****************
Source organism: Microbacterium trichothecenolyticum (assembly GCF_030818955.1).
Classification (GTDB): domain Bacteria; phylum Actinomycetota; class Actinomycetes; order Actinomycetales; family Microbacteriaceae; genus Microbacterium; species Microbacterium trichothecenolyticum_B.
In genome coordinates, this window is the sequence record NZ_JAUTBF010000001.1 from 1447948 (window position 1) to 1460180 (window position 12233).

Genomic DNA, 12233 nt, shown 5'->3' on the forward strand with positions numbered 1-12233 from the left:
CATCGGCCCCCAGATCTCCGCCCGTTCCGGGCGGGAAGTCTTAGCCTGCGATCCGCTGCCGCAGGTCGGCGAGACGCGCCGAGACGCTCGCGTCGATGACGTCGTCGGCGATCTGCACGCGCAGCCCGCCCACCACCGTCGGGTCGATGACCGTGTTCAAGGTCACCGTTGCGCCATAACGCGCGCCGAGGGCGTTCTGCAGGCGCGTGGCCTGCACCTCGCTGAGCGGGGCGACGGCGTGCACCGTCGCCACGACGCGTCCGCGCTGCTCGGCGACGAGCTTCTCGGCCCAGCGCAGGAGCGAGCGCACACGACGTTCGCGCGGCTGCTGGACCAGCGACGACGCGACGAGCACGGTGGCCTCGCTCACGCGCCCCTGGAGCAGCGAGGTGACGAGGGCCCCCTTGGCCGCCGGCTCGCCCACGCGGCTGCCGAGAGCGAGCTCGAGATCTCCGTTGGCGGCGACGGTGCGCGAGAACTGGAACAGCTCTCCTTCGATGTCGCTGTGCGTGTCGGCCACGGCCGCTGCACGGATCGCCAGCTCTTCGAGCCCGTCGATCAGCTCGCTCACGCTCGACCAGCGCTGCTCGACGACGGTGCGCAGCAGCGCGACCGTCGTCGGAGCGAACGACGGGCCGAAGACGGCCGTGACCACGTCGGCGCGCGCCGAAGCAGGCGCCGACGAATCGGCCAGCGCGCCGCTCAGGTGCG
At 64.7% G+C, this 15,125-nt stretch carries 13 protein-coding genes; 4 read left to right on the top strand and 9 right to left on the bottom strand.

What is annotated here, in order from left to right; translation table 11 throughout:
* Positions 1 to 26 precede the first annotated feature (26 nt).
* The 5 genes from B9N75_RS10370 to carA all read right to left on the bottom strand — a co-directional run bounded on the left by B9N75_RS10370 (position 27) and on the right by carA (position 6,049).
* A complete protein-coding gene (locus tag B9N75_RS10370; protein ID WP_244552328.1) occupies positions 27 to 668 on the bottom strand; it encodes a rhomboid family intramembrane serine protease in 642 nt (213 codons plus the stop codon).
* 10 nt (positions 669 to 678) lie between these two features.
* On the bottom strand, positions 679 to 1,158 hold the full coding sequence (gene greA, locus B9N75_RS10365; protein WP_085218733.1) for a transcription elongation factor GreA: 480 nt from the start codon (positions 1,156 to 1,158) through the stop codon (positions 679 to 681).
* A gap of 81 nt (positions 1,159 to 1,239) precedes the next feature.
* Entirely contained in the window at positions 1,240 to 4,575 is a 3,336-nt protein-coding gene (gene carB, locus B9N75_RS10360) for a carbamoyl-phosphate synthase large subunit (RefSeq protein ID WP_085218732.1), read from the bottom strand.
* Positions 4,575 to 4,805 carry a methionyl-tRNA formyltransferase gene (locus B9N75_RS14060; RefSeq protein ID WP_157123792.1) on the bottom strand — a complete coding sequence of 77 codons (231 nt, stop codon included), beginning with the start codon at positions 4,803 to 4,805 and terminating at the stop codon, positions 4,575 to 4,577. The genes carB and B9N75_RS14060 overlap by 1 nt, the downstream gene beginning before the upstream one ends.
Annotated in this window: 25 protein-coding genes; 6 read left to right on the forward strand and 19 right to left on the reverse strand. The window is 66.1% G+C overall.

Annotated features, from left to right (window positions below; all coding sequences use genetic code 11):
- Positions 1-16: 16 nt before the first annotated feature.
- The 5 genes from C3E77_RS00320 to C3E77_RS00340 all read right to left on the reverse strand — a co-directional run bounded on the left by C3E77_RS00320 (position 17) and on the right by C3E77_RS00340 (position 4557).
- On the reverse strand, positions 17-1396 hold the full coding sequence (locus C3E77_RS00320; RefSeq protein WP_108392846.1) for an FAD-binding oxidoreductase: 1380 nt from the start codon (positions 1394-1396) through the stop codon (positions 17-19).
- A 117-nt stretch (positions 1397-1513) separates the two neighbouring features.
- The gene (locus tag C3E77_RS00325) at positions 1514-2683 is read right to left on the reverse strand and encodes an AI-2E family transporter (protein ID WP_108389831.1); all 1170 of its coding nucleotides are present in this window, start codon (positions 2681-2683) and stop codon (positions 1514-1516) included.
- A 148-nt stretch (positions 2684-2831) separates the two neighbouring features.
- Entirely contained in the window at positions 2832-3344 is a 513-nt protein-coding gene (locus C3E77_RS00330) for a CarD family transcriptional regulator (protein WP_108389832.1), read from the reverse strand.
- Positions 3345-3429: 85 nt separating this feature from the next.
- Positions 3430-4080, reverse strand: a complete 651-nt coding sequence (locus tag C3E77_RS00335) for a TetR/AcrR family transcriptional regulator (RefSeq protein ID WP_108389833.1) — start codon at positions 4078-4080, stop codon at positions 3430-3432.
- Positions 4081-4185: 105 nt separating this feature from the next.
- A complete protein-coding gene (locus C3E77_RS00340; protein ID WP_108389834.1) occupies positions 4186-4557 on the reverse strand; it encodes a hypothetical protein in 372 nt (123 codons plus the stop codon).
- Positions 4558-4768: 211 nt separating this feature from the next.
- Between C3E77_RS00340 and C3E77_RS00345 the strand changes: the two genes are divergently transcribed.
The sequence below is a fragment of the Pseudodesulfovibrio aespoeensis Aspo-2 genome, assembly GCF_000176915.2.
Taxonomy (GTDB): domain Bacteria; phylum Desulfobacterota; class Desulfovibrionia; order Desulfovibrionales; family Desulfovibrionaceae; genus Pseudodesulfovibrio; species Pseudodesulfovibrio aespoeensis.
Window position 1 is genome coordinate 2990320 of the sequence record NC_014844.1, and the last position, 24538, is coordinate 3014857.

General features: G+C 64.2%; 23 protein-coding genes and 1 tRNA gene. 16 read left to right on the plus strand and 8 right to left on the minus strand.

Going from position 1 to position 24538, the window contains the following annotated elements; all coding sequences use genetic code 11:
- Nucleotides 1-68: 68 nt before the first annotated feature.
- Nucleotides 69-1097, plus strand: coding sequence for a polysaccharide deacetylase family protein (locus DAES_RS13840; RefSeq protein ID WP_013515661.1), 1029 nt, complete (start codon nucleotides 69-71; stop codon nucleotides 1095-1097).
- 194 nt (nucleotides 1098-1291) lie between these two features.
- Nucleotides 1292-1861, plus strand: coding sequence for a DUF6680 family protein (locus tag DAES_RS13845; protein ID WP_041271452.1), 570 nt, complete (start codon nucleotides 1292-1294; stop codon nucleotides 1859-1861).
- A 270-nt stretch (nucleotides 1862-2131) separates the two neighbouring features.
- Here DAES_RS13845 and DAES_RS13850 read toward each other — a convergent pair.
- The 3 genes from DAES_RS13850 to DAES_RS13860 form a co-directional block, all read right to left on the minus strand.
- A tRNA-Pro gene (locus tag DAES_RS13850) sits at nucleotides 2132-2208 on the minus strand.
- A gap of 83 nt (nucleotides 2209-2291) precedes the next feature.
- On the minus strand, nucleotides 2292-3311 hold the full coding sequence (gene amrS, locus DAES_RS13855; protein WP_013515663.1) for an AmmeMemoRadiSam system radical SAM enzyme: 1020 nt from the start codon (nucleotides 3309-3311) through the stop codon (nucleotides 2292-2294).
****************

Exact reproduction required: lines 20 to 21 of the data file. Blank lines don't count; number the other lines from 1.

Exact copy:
- On the reverse strand, positions 17-1396 hold the full coding sequence (locus C3E77_RS00320; RefSeq protein WP_108392846.1) for an FAD-binding oxidoreductase: 1380 nt from the start codon (positions 1394-1396) through the stop codon (positions 17-19).
- A 117-nt stretch (positions 1397-1513) separates the two neighbouring features.